A WALK ON
THE WILD SIDE
and a chorus of Pacific treefrogs greeted me on a
typically gray March day at Magnuson Park
as I arrived to meet
up with Lynn Ferguson, MESA Education Chair, to get the grand tour of
Promontory Point and learn about stewardship opportunities. It had been
20 years since I last volunteered there and I was in for a big
(Magnuson Environmental Stewardship Alliance) has been working hard
1999 to enhance the 20 acre natural area at the south end of the park,
invasive plants while planting thousands of native trees, shrubs, and
wildflowers to benefit birds and other wildlife (including you and
A quick glance at the trail map from east to west shows the
diversity of habitat beginning with the ample shoreline of Lake
across the grassy meadows of the basin, up the wooded bluff of
Point, and over to the wet and dry meadows on the other side. It was
to notice where work had been done. Such lovely natives as Indian plum,
red elderberry, and redflowering currant were already in bloom drawing
hummingbirds and insects, while giant western sword ferns and drooping
of Douglas fir and salal swayed and glistened with raindrops.
As we toured these areas along the trail it was also easy to see
where work has yet to be done. Of the 35 plant signs only 4 indicate
introduced species; Himalayan blackberry, Scot’s broom, clematis, and
ivy, and yet these 4 were everywhere strangling the land, the few trees
ferns which had managed to take root somehow persisting under this
barrage of foreign leaf and vine. It wasn’t pretty, in fact it was
But then we would stop and Lynn would point out a site and tell me
about a Boy Scout troop who had come in and cleared an area, planting
natives which were now happily thriving, or where Earthcorps had dug
large, established blackberry patch, putting in it’s place native
evergreen trees, shrubs, and ferns. And so, here and there, MESA was taking
the land back for the flora
and fauna. It was exciting to see. It was even more exciting to
discover that I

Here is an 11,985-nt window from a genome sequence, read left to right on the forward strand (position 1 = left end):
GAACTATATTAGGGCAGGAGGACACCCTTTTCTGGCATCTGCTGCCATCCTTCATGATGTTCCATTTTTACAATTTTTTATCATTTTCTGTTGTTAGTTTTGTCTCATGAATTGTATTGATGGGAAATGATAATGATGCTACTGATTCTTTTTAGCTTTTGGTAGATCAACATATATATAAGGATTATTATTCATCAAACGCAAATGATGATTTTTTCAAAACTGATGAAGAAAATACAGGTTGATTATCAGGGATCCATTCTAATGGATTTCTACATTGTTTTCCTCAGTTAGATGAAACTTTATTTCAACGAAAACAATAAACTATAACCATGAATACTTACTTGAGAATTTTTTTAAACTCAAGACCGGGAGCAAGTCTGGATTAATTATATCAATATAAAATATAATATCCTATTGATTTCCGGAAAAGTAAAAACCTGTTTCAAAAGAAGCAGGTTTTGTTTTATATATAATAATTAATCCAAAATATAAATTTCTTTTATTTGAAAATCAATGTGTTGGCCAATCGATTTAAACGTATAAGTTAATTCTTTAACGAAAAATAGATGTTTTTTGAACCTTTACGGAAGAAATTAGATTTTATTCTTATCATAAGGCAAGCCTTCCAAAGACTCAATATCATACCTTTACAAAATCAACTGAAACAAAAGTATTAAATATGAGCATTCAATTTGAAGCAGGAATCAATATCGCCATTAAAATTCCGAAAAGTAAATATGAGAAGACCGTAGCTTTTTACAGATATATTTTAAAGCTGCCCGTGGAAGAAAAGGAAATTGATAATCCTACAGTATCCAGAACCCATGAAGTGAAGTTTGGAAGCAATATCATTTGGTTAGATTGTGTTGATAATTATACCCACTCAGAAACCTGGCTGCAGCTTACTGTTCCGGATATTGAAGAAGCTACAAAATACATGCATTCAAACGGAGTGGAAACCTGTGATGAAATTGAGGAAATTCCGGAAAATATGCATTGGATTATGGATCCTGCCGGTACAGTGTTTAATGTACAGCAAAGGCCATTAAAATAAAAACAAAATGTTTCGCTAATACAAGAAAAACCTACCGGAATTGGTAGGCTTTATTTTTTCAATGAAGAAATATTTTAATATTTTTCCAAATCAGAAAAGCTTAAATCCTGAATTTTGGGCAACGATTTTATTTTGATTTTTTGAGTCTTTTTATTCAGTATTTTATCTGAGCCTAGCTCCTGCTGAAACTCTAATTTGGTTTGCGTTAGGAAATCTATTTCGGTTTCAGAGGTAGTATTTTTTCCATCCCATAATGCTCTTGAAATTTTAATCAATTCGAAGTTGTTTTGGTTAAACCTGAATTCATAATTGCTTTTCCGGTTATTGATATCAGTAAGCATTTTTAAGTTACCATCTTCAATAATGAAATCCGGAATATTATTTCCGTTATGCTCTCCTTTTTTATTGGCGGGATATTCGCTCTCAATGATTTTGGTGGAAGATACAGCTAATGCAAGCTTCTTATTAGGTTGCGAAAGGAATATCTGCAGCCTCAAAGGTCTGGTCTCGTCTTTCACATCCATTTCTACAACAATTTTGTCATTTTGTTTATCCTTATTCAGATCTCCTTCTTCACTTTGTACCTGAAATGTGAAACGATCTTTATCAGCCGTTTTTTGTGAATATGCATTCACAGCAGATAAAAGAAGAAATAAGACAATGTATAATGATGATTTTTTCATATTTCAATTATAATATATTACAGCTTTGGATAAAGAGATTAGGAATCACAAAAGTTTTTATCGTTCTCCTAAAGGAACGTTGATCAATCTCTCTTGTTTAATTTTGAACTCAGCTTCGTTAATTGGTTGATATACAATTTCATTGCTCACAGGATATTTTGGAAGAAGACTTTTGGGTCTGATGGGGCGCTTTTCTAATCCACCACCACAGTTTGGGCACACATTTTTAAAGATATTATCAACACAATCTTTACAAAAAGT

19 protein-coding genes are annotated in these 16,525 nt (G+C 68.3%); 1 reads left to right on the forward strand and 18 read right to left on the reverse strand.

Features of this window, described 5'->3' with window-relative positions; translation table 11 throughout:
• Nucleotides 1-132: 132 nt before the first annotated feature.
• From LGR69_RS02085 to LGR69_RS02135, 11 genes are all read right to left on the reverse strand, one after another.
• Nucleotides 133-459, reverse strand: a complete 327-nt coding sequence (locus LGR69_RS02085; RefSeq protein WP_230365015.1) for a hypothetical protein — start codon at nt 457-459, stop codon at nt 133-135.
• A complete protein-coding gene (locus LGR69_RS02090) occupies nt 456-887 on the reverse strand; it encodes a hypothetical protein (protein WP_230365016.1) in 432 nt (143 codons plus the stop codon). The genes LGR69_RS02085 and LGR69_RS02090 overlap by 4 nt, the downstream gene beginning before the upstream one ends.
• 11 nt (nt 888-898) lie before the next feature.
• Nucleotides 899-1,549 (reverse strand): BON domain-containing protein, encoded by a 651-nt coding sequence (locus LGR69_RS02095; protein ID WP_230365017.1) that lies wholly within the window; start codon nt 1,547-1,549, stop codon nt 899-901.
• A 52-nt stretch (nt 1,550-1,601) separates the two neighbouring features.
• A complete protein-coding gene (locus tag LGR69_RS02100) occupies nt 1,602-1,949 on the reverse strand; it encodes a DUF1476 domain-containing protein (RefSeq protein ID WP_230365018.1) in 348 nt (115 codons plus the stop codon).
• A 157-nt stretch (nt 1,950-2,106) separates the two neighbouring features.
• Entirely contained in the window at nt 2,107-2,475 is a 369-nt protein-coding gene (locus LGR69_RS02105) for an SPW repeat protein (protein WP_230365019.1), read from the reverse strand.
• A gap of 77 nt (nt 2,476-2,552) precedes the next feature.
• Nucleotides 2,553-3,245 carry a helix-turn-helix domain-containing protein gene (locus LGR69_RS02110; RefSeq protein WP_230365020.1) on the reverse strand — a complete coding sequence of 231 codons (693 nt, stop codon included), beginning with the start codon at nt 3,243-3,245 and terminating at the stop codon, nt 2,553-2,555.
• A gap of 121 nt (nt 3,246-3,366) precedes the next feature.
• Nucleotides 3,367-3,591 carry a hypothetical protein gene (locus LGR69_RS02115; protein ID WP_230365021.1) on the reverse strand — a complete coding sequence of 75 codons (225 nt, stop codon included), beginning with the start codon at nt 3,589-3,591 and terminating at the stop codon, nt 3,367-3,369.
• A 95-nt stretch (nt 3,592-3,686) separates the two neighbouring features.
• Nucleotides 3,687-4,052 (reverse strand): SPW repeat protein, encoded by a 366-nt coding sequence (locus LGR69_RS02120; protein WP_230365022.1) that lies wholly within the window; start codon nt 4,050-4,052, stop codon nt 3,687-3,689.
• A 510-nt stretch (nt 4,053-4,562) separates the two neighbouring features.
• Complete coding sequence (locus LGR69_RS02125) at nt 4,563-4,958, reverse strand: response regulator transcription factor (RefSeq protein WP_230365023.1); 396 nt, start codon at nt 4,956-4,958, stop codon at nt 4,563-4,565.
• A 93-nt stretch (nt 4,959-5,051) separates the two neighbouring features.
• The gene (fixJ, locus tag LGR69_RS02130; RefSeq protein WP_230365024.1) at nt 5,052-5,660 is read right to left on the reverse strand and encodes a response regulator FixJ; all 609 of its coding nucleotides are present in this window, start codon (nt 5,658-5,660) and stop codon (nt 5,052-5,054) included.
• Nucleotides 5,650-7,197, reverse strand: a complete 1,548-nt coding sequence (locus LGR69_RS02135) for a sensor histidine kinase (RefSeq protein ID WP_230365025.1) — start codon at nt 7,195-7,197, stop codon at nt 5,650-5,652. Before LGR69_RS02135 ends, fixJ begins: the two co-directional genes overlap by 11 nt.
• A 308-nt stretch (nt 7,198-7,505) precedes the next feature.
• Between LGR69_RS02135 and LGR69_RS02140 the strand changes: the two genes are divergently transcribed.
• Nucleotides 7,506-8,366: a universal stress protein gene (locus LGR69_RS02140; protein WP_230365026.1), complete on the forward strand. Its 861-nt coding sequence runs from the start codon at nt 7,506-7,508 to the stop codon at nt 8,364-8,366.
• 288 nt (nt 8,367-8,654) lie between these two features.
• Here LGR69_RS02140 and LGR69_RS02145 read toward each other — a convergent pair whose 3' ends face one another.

could pick my own site to steward from any of the areas we had toured.
But which one? Should I hug the shoreline and rip out the Scot’s
broom that would soon flower and go to seed? Should I try my hand in Kingfisher Basin and keep the Himalayan
blackberries at bay? Should I wind my way up the bluff and take on a
section where the trees where oh so sweetly calling me? Of them all one
particular seemed to have my name on it. The Earthcorps site at the top
bluff sitting astride Promontory Point itself.
This triangular site had been cleared and planted a few years
before and already the invasives were once again stretching their ugly
tentacles over the land. The sword ferns now hidden under shadow of
vine, the trees girdled with skirts of a thousand thorny brambles, the
literally in the midst of being reconsumed by the invaders. It needed a
hand to bring the light of day back to threatened leaf, twig and root.
the flora and fauna somewhere to grow.
by Ellen Granfield. All rights reserved.
Do not reprint or copy without express written consent of the author.
Day at a Time
steward at Magnuson Park is for the birds.
Literally. As one walks across Kingfisher Basin brightly colored
American goldfinches and violet-green swallows soon appear before one’s
and the sound of downy woodpeckers and northern flickers hammering
trees reverborates past one’s ears. Such is the avian welcome on any
dare not stop and dawdle, I have business to attend. I have a site to
to renew. With determined feet the stairs up the steep bluff are soon
and I am walking down the verdant trail that curves ahead until at last